Making Multiplication and Division a Piece of Cake
Dec. 29, 2021
Why Learn to Multiply and Divide by Heart?
First of all, a calculator is just a tool. Without a properly developed number sense, children won’t be able to use this tool effectively. If they key in something by mistake, they won’t have the skills to estimate if a number is too large or too small. If they don’t understand key concepts, they won’t know what to key into a calculator when they’re problem-solving. Learning what multiplication is, and memorizing some basic facts helps to develop the mathematical intuition needed to use a calculator with a high level of competence.
Another reason to learn to multiply and divide by heart is that these skills are building blocks for more complex math. As your child moves through the grades and begins to work with larger numbers, fractions, algebra, it will serve them well to have basic math facts memorized.
When solving problems that involve multiple steps and increasingly complex reasoning, lack of mastery of multiplying and dividing will slow them down, or worse, frustrate them. The last thing you want is for your child to feel overwhelmed when there is something that you can do from early to make sure this doesn’t happen.
On a practical level, these are skills that everyone needs in daily life, such as quickly estimating the discount price of furniture, or deciding what’s a reasonable tip at a restaurant. Children who develop a solid foundation and flexibility with numbers, become savvy shoppers and wise managers of money later on in life.
It’s pretty clear then, that even in a digital age, children need to learn a lot of the same math you learned as a child. That doesn’t mean you should frown on technology, it just means you want to be savvy about selecting digital learning resources.
Choosing Fun Kids Apps to Help Your Child Memorize Essential Math Facts
It helps to understand what exactly is meant by math facts. Math facts are simple calculations involving two numbers. Mastery of math facts involving numbers 1-10 means being able to automatically tell, for example, what is 8-2 or what is 7+3. The keyword is automatically, where your child no longer pauses to count on fingers or visualize in the mind.
The facts are so engrained in their minds that the response is automatic and confident. That is your indicator that your child has mastered those facts. Once they’ve mastered that, you push the boundaries to twenty. After that, memorizing loses its usefulness; what comes into play is noticing patterns. Children learn to reason that since 17 +3 = 20, then 27 + 3 = 30.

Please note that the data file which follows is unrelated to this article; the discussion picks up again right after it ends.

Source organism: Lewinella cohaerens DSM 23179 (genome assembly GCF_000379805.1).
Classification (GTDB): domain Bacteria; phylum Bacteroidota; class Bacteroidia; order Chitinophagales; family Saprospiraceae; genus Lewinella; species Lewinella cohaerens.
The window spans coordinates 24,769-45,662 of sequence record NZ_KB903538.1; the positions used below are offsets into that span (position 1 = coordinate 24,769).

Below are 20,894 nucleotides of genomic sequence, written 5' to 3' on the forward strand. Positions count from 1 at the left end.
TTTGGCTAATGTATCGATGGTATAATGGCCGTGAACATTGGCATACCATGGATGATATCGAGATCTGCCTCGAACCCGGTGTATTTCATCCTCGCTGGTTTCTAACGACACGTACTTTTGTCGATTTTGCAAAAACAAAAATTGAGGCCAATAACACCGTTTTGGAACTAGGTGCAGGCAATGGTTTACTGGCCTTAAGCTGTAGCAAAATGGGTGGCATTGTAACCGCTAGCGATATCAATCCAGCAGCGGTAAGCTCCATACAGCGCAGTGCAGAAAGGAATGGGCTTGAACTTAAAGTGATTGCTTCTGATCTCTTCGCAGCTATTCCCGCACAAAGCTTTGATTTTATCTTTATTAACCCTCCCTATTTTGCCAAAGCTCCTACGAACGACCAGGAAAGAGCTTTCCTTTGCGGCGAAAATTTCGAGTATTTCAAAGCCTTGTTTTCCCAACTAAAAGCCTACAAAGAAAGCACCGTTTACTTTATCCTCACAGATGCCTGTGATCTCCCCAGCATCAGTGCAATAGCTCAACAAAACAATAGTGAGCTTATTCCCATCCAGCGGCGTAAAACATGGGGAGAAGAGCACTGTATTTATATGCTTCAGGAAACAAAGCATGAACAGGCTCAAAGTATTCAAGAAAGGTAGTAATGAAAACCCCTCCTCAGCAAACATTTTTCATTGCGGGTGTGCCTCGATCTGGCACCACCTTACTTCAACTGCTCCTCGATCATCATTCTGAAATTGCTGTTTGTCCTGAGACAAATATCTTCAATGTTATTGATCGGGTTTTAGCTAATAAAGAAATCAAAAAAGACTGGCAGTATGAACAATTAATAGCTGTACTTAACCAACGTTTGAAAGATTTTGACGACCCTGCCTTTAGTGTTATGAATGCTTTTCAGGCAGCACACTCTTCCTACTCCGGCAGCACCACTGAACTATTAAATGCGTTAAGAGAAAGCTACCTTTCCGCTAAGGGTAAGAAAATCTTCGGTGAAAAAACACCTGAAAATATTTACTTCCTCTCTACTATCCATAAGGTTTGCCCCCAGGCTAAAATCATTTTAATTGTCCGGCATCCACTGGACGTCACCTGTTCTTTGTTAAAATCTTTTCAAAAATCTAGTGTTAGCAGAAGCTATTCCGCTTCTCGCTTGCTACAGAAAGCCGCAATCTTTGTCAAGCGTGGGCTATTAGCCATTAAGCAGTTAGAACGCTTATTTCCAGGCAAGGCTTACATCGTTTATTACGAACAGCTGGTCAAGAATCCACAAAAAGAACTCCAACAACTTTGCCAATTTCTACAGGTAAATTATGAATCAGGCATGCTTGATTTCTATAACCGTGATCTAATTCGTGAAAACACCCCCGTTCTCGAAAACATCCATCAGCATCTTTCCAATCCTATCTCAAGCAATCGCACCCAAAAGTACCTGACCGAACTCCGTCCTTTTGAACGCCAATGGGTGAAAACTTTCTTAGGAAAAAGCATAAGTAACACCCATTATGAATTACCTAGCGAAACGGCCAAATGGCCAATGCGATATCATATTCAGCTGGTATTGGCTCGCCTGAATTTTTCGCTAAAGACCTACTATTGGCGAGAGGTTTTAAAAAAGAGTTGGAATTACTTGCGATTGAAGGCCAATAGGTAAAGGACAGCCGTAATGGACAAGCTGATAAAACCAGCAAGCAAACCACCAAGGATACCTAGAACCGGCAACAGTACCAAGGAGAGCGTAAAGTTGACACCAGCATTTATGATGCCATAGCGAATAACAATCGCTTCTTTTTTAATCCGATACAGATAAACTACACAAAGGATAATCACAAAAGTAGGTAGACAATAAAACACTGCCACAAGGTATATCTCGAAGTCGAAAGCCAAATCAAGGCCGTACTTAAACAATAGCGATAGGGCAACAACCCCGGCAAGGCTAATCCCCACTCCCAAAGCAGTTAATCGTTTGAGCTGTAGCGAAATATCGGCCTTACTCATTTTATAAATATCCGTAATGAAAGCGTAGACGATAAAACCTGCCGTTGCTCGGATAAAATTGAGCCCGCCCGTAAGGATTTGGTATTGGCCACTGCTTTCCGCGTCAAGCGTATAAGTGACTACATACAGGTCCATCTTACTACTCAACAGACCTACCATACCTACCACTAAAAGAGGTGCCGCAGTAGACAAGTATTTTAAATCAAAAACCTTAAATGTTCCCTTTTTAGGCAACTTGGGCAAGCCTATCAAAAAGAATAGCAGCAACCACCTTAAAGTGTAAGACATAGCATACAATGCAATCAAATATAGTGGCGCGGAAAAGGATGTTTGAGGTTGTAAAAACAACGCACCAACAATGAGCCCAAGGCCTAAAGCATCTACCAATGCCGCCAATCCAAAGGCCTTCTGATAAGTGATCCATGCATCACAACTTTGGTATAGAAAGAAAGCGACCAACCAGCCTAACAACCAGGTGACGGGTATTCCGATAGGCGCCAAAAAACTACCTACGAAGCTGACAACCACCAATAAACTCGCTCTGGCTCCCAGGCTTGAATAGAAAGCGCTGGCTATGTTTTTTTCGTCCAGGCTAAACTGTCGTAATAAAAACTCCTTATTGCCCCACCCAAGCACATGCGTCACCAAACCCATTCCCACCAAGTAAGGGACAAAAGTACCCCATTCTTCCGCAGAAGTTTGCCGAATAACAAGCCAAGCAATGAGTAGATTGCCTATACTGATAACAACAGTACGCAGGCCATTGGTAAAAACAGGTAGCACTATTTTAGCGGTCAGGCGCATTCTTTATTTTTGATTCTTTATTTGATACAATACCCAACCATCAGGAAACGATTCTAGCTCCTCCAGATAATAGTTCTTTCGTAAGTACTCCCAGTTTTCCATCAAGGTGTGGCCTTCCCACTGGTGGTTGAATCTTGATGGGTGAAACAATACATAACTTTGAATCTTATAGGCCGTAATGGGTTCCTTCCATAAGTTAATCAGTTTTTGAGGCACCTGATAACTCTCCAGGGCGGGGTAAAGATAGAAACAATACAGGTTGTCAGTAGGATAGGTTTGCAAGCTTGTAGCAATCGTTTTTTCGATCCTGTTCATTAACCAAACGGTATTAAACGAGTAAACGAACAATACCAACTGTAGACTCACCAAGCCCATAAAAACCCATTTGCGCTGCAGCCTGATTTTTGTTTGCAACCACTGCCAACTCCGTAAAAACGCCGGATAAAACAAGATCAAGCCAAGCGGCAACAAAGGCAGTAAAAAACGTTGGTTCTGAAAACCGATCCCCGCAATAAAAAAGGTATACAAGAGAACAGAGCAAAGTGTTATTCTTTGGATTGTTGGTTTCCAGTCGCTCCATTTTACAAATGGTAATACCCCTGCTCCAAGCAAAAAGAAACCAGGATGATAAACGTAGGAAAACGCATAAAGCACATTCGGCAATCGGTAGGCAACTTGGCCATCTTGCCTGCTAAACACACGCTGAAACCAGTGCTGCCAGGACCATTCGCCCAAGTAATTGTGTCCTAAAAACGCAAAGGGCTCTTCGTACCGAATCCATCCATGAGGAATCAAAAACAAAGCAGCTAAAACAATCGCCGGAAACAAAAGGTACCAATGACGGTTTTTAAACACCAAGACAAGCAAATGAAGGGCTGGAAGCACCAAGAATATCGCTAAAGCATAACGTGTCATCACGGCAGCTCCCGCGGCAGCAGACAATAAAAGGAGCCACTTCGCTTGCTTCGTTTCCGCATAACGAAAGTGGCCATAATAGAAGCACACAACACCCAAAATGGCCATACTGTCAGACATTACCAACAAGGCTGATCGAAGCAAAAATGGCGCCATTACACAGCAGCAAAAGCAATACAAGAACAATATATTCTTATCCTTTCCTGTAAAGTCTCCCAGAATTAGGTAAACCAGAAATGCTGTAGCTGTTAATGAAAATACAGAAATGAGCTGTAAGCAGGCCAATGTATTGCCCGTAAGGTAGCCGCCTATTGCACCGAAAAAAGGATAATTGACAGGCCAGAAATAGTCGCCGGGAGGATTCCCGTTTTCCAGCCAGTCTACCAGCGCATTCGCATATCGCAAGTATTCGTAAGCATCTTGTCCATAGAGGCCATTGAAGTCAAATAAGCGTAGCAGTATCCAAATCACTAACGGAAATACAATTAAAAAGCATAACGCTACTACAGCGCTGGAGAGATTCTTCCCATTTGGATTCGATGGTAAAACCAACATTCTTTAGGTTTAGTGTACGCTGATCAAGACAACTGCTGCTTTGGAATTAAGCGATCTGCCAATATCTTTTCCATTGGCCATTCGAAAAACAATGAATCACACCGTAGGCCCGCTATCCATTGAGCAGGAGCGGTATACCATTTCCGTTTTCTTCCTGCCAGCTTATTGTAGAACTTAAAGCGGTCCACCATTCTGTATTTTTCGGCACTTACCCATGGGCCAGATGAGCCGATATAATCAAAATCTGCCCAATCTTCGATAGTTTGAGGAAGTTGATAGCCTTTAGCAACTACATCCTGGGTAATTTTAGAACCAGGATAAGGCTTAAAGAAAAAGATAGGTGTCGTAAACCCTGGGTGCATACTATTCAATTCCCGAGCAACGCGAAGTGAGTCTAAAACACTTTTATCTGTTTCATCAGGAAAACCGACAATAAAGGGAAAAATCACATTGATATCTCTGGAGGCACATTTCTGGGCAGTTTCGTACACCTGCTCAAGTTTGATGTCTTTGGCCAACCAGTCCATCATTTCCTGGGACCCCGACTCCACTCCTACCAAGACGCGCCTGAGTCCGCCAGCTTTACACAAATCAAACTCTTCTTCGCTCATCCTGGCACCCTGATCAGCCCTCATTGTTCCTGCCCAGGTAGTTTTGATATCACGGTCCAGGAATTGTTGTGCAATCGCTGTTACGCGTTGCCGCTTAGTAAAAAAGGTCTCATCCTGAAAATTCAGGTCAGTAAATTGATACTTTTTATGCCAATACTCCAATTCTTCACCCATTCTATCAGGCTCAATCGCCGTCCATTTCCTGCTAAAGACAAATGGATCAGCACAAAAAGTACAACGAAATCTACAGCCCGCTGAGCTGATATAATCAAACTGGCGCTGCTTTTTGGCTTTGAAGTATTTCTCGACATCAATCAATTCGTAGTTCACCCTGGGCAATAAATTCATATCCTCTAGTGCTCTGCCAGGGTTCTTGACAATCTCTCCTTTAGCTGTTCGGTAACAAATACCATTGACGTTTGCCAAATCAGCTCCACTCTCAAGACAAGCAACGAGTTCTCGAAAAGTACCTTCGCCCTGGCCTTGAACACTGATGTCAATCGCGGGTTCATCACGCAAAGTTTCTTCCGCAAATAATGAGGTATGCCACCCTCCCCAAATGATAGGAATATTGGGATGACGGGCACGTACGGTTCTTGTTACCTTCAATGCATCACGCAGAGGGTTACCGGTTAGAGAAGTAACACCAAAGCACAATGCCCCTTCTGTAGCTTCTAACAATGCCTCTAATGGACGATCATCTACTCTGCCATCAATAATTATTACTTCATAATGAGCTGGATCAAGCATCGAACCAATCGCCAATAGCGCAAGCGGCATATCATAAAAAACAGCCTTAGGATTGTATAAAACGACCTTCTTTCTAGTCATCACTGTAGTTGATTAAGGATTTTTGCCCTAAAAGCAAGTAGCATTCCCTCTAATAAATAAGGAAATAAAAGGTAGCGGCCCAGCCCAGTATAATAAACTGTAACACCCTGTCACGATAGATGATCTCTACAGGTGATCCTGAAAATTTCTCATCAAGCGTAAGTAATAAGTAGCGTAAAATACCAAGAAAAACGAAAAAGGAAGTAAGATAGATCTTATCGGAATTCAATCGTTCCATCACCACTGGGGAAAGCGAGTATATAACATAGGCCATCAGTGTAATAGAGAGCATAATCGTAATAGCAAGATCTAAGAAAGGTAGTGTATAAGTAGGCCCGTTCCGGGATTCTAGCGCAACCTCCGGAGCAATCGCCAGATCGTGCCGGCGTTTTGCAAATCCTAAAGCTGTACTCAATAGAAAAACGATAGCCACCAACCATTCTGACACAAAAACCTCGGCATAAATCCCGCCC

After mastering adding and subtracting, children learn that multiplication is simply a matter of repeated addition, and dividing is simply a case of repeated subtracting.
To really develop this kind of mastery where correct responses become automatic, children need lots of repetition and practice. At the same time, they need to visualize the concepts. Our kids learning app achieves these two things.
The Talented and Gifted app uses a scaffolded approach, also called the gradual release approach. Think of how you teach a child to ride a bike. You start them off with training wheels (most people do anyway). When the child has mastered that, you remove the heels but hold the bike so they don’t fall, and you keep various little supports in place until the child can ride independently. That’s a scaffolded approach - notice you gradually release responsibility to the child.
Our app uses this approach by starting your child with pictures only. Your child will count the numbers in an array, whether by skip-counting or by counting one at a time. The visual representation of equal groups of items help develop a conceptual understanding of multiplying and dividing. Rows and columns are essentially multiplication in picture form - for example, 3 rows and 4 columns of cookies are 12 cookies in all. We offer lots of repetition to build automaticity which, when you think of it, is sort of like building muscle memory.
Providing lots of quizzes, and other learning games in small chunks over a long period of time help to develop that mastery we talked about earlier. We know that frequent practice over a long time works better than cramming a lot in a short period.
After your child has mastered the Math facts, they will feel confident then they get lots of opportunities to use the learned facts to solve word problems. Afterall, learning math facts is a means to an end and not an end in itself.